This blogpost is part of a series about the Digital Steps program, a collaboration between Build Up and the British Council Syria. Over the past 9 months, Build Up has been working with a group of Syrian artists and innovators who are building peaceful coexistence inside Syria. Their peacetech work is truly inspirational, and you can find out more here.
PeaceLens is a youth-led project that trains Syrian youth on documentary film-making. The team aims to support young Syrians to use film to express peaceful ideas and to rebuild communications between youth from different areas in Syria. Through the Digital Steps program, PeaceLens have developed the concept of ‘Channel 3’, a digital platform for Syrian youth to create, watch and interact with non-violent media content that highlights common ground rather than difference.
‘We need to know more about each other’
The PeaceLens team is committed to bridging the divides that have flourished during the conflict in Syria. They recognise the deepening of stereotypes between communities, and the barrier this has caused to peaceful communications between young people. In workshops across Syria, the PeaceLens team continuously heard this plea ‘we need to know more about each other’.
Out of this need, the concept of Channel 3 was born: an independent, online TV channel that will discuss issues of importance to Syrian youth, provide a connection between young people and grant them a digital space away from war. The first episode to be aired on Channel 3, which currently publishes all its content on Facebook, has been filmed and piloted with a select audience. The episode focuses on food as a connector between youth across Syria.
A platform for Syrian youth
Simon Safieh, a PeaceLens founder, highlights the importance of focusing on youth in Syria.
‘Youth are the most used in the war, they are the fuel for the conflict. At the same time, there is nowhere for them to meet, debate and share common ground. We are trying to create this common ground.’
Channel 3 targets two categories of youth in Syria — those that are committed to peace but who remain in the shadows (the voices of those who engage in conflict are louder, according to Simon), and those who have been engaged in conflict but who now wish to return to peace. For the latter, Syria’s media landscape, dominated by violent and divisive messages, ‘provides no space for them to return, nowhere for them to feel comfortable and secure’.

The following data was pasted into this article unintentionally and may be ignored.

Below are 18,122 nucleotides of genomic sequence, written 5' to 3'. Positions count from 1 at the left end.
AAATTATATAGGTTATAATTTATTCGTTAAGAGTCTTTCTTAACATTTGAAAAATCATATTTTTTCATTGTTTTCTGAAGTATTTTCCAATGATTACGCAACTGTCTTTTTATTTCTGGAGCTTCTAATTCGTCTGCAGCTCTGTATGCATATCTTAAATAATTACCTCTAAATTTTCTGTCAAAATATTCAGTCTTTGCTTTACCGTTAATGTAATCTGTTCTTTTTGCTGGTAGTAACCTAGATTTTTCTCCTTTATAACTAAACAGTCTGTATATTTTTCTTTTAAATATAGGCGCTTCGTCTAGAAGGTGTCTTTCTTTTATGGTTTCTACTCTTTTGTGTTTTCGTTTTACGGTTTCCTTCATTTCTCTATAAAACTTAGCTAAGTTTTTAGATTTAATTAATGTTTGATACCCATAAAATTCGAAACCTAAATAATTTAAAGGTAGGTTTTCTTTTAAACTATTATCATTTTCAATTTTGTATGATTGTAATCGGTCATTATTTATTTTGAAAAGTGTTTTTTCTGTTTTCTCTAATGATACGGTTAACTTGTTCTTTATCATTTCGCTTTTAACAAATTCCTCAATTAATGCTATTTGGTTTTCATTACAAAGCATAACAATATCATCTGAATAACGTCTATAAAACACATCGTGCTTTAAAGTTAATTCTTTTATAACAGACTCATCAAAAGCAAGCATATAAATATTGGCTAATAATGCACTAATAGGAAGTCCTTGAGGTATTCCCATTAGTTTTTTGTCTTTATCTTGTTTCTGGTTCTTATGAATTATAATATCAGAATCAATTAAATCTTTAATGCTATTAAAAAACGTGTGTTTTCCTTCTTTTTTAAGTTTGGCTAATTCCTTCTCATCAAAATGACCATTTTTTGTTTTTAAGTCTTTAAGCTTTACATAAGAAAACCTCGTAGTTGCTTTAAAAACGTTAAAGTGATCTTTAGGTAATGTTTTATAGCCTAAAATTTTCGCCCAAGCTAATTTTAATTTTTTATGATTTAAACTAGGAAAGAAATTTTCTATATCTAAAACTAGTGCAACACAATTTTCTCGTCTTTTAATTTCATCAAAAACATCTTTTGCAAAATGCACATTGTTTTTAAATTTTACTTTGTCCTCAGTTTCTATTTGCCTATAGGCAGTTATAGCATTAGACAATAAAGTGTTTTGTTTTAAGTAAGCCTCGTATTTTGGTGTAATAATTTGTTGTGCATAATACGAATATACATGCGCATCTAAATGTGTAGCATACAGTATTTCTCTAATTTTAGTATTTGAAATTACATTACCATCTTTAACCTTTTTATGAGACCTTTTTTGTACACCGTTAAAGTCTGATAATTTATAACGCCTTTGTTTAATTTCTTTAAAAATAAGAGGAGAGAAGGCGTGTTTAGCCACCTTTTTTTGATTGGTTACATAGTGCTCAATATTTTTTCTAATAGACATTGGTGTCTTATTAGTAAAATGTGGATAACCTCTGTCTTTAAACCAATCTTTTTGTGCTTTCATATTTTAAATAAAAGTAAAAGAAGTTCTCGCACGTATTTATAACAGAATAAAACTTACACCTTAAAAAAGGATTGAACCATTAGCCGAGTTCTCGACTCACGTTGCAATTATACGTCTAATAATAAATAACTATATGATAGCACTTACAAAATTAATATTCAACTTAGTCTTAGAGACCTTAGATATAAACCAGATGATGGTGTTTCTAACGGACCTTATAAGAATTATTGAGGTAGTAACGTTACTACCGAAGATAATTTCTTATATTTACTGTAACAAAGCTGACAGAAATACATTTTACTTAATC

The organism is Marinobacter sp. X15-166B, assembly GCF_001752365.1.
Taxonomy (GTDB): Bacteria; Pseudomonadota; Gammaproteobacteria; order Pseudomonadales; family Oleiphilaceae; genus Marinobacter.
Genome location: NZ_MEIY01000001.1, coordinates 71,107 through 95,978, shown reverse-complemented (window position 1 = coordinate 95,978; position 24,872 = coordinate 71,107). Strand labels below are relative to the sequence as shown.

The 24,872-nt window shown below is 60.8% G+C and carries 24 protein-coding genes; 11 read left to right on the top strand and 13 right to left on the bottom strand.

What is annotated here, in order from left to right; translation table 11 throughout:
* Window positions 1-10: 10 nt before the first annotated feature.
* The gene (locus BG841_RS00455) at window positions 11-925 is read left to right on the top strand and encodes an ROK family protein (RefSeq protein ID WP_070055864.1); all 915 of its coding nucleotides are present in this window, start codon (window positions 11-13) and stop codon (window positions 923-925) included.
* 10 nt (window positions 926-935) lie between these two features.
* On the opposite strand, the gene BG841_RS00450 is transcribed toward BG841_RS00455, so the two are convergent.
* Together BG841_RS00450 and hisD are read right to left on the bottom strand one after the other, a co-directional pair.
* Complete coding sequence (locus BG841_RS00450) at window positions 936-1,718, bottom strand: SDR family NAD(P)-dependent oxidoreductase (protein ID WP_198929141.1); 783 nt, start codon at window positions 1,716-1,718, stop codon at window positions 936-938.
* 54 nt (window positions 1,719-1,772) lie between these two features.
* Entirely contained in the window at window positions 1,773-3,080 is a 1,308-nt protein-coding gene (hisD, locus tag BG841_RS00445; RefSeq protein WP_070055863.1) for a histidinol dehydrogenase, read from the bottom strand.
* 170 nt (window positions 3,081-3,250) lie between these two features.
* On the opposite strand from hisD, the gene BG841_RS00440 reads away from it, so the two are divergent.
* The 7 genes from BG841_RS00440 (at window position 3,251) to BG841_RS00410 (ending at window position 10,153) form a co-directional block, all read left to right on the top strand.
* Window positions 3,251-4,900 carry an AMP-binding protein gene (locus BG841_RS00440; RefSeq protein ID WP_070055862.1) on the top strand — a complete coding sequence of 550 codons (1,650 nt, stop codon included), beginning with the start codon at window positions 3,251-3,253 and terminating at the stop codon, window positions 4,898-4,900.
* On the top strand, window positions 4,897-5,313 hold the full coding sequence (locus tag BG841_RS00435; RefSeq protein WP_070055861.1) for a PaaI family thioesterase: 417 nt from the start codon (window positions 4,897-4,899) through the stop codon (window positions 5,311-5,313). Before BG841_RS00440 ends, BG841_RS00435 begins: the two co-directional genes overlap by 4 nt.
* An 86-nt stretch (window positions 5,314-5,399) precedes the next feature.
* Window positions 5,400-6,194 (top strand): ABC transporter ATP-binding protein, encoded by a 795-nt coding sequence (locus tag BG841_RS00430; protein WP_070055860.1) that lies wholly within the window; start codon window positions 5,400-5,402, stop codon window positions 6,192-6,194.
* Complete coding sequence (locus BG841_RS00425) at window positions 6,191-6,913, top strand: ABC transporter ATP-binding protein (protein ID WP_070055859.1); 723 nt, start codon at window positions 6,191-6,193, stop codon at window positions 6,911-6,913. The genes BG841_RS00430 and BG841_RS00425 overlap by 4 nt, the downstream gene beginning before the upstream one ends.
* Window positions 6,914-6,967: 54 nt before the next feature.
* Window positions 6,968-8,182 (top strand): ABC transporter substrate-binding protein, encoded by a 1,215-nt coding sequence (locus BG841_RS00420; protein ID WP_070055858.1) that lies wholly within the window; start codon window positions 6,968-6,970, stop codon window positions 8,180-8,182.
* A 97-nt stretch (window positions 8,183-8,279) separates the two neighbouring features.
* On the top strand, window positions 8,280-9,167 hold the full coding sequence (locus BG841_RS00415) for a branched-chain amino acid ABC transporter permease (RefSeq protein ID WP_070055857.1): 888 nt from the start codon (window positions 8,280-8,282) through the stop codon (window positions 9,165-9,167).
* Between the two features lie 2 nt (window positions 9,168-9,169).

The right to fail
Simon and his team understand the need for space to develop ideas. The process of developing Channel 3 was itself a journey in which room to discuss, deliberate and test were crucial. According to Simon:
‘This space is often lacking in Syria, stifling creativity. Yet we have a right to fail. That right leads us to learn, to dream bigger and wilder.’
Through Channel 3, they hope to deliver that space to more Syrian youth, by providing opportunities for them to engage in the creation of content and in debates around key issues.
To test their ideas and content, they have created a closed Facebook group by selecting 100 volunteers from among their 10,000 Facebook followers. They shared the first episode with this group, surveying members to ascertain their reactions. So far, they received largely positive feedback from members, who recognised the importance of discussing what connects Syrian youth. One viewer noted:
‘Having a sense of something in common is very important, it gives us a feeling that we belong to Syria.’
Growing independent, youth-led content
As Channel 3 grows, PeaceLens will provide a variety of programs focusing on topics of interest to Syrian youth — music, film, dance, things they have in common. All the programs will be filmed and produced by the young people PeaceLens has been training across Syria. This, says Simon, ‘will provide a basis for a platform of knowledge. This is crucial in Syria today because we need a generation that has a collective identity, a collective memory, a collective awareness’.